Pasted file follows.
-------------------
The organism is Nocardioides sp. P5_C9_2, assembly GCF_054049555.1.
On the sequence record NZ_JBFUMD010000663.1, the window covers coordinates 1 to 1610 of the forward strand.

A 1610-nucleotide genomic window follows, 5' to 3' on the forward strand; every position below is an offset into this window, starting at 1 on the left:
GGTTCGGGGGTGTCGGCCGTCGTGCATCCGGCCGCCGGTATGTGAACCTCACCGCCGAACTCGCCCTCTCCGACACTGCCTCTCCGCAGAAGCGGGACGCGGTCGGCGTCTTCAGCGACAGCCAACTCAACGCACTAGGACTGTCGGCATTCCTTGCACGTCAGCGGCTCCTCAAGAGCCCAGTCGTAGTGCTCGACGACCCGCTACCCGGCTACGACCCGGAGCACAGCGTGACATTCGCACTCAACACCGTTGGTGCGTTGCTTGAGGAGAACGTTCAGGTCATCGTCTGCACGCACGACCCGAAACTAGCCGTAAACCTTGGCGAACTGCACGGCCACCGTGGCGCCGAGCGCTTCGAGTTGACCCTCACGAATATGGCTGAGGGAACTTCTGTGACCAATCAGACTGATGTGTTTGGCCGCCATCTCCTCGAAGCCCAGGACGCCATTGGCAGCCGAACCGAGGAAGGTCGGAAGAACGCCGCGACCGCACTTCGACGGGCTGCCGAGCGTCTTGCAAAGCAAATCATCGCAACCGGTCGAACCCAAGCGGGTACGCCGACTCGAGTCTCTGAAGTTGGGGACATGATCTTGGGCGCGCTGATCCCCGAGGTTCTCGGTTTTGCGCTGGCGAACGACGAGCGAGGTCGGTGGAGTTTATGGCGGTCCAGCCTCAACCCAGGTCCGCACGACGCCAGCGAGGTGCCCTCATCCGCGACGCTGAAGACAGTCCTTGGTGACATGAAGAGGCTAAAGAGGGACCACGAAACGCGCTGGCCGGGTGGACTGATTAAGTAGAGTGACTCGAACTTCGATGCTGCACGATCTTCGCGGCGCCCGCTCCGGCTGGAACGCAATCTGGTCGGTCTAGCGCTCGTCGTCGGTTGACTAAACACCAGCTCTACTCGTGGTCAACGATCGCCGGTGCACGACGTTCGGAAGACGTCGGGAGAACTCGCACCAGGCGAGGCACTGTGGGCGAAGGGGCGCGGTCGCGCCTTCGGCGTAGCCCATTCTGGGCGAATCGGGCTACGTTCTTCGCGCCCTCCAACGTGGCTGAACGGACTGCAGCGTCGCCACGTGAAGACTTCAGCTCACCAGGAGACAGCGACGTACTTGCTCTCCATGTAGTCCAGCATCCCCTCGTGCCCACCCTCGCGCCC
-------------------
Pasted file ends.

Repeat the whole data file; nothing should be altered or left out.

The organism is Nocardioides sp. P5_C9_2, assembly GCF_054049555.1.
On the sequence record NZ_JBFUMD010000663.1, the window covers coordinates 1 to 1610 of the forward strand.

A 1610-nucleotide genomic window follows, 5' to 3' on the forward strand; every position below is an offset into this window, starting at 1 on the left:
GGTTCGGGGGTGTCGGCCGTCGTGCATCCGGCCGCCGGTATGTGAACCTCACCGCCGAACTCGCCCTCTCCGACACTGCCTCTCCGCAGAAGCGGGACGCGGTCGGCGTCTTCAGCGACAGCCAACTCAACGCACTAGGACTGTCGGCATTCCTTGCACGTCAGCGGCTCCTCAAGAGCCCAGTCGTAGTGCTCGACGACCCGCTACCCGGCTACGACCCGGAGCACAGCGTGACATTCGCACTCAACACCGTTGGTGCGTTGCTTGAGGAGAACGTTCAGGTCATCGTCTGCACGCACGACCCGAAACTAGCCGTAAACCTTGGCGAACTGCACGGCCACCGTGGCGCCGAGCGCTTCGAGTTGACCCTCACGAATATGGCTGAGGGAACTTCTGTGACCAATCAGACTGATGTGTTTGGCCGCCATCTCCTCGAAGCCCAGGACGCCATTGGCAGCCGAACCGAGGAAGGTCGGAAGAACGCCGCGACCGCACTTCGACGGGCTGCCGAGCGTCTTGCAAAGCAAATCATCGCAACCGGTCGAACCCAAGCGGGTACGCCGACTCGAGTCTCTGAAGTTGGGGACATGATCTTGGGCGCGCTGATCCCCGAGGTTCTCGGTTTTGCGCTGGCGAACGACGAGCGAGGTCGGTGGAGTTTATGGCGGTCCAGCCTCAACCCAGGTCCGCACGACGCCAGCGAGGTGCCCTCATCCGCGACGCTGAAGACAGTCCTTGGTGACATGAAGAGGCTAAAGAGGGACCACGAAACGCGCTGGCCGGGTGGACTGATTAAGTAGAGTGACTCGAACTTCGATGCTGCACGATCTTCGCGGCGCCCGCTCCGGCTGGAACGCAATCTGGTCGGTCTAGCGCTCGTCGTCGGTTGACTAAACACCAGCTCTACTCGTGGTCAACGATCGCCGGTGCACGACGTTCGGAAGACGTCGGGAGAACTCGCACCAGGCGAGGCACTGTGGGCGAAGGGGCGCGGTCGCGCCTTCGGCGTAGCCCATTCTGGGCGAATCGGGCTACGTTCTTCGCGCCCTCCAACGTGGCTGAACGGACTGCAGCGTCGCCACGTGAAGACTTCAGCTCACCAGGAGACAGCGACGTACTTGCTCTCCATGTAGTCCAGCATCCCCTCGTGCCCACCCTCGCGCCC